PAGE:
Story by C. Todd Lopez, DoD News.
The Defense Department announced in January that 31 M1A2 Abrams tanks would be delivered to Ukraine, but officials had speculated it would take about a year to make that happen. Now, they say, the U.S. will instead send M1A1 Abrams tanks from refurbished hulls already in U.S. inventory, and the delivery will be in the fall — faster than what was initially expected.
“Since we’ve made this announcement, we’ve been committed to exploring options to deliver the armored capability as quickly as possible. After further study and analysis on how best to do this, DOD, in close coordination with Ukraine, has made the decision to provide the M1A1 variant of the Abrams tank, which will enable us to significantly expedite delivery timelines, and deliver this important capability to Ukraine by the fall of this year.”Pentagon Press Secretary Air Force Brig. Gen. Pat Ryder, March 21, 2023
The M1A1 Abrams will have “a very similar capability” to the M1A2, Ryder said, including advanced armor and weapons systems, such as a 120 mm cannon and 50-caliber heavy machine gun.
“This is about getting this important combat capability into the hands of the Ukrainians sooner rather than later,” the general said.
In January, the initial plan was that the United States would use funds from the Ukraine Security Assistance Initiative to procure new tanks from the manufacturer. Now, Ryder said, excess hulls already in U.S. inventory will instead be refurbished and refitted to create M1A1 Abrams main battle tanks that can be sent to Ukraine more quickly in order to meet their needs.
“You’ve heard us talk in the past about trying to work with Ukraine to meet not only their near-term needs, but their medium-term needs. Taking territory, retaking territory, you know, as part of any offensive will be important … as will sustaining those gains at some point in the future, as well as being able to deter future Russian aggression. This is all part of … our broader near-term and longer-term support to Ukraine and their defense requirements.”Pentagon Press Secretary Air Force Brig. Gen. Pat Ryder, March 21, 2023
Ryder also told reporters that training Ukrainians on the tanks is also in the works.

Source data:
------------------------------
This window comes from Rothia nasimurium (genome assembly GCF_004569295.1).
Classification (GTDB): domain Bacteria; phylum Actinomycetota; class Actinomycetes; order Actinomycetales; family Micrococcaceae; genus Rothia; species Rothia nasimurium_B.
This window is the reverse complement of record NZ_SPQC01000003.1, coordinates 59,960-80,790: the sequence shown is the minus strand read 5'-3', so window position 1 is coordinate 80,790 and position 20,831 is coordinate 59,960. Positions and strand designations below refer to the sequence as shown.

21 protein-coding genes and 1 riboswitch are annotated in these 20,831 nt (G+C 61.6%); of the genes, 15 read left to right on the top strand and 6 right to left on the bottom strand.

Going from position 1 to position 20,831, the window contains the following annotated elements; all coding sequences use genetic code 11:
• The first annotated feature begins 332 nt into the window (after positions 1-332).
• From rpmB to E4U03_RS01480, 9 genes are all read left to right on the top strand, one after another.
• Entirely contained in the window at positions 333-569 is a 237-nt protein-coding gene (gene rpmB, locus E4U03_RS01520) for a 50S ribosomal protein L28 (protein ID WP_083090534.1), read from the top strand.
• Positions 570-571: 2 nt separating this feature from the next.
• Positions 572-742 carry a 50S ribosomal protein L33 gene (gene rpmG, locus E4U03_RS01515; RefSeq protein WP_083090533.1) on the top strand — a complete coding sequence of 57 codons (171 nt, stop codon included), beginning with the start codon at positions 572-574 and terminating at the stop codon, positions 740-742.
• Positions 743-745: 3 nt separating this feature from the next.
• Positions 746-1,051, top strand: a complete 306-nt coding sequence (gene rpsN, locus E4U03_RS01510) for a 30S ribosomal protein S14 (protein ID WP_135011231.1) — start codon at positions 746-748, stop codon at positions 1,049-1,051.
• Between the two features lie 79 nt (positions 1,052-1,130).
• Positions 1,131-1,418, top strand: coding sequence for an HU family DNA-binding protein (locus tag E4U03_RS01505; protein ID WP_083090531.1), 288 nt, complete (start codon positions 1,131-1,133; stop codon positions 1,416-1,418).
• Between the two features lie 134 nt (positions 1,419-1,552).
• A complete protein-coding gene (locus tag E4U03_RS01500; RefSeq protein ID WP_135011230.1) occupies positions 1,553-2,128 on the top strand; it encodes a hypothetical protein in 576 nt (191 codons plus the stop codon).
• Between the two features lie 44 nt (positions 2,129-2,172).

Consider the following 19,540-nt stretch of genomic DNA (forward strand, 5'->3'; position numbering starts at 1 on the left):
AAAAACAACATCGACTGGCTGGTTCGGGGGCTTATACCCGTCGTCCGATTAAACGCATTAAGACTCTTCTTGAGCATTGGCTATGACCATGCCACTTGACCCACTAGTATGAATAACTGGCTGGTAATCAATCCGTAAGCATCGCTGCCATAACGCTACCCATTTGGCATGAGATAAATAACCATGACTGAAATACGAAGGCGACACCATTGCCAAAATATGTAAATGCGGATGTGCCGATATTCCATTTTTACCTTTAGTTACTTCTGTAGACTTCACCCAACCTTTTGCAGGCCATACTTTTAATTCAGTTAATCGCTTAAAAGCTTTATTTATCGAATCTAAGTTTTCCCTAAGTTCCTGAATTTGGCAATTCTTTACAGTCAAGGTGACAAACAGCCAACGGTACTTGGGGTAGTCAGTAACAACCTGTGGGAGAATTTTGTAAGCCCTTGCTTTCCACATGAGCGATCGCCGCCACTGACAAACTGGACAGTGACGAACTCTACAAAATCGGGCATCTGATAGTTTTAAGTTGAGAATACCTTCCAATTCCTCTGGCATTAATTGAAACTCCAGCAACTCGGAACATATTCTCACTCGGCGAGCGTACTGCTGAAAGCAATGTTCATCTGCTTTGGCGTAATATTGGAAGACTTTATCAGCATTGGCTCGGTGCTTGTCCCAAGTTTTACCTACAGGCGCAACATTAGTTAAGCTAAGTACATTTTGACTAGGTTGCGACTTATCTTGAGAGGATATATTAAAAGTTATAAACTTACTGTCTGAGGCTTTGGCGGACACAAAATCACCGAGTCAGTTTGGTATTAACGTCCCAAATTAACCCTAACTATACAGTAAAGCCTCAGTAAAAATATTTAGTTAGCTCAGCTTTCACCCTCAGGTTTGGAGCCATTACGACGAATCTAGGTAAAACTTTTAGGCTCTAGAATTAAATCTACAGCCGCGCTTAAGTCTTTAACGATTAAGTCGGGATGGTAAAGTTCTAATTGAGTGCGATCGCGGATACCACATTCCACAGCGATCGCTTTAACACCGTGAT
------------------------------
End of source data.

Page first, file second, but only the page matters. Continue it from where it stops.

“We will ensure that the Ukrainians receive the necessary training on these tanks in time for them to be delivered,” he said. “We’ll have more details to provide on that training in the future. But, again, that would be our intent — and I’m confident that we will accomplish that.”
Yesterday, the Pentagon also announced the most recent round of security assistance to Ukraine. The latest round of security assistance, worth about $350 million, includes, among other things, ammunition for the High Mobility Artillery Rocket System; high-speed, anti-radiation missiles; AT4 anti-armor weapon systems; grenade launchers, small arms and associated ammunition; and Riverine patrol boats.
Since the beginning of Russia’s invasion on Feb. 24. 2022, the U.S. has committed more than $32.5 billion in security assistance to Ukraine. The United States also continues to work with allies and partners to provide Ukraine with additional capabilities to defend itself.
This story by C. Todd Lopez was first published on March 21, 2023 by DoD News. Department of Defense content is in the public domain.
Photo: An armored tank from 1st Battalion, 18th Infantry Regiment, 1st Infantry Division, heads into a simulated combat zone with concealment smoke billowing behind it during a combined arms breach exercise conducted at Fort Leonard Wood, Mo., Jan. 29. The tanks are from the Fort Riley, Kansas-based 1st Inf. Div., and provided ground support for the 4th MEB’s 5th Eng. Bn.-led training. (U.S. Army photo by Staff Sgt. Mark Patton)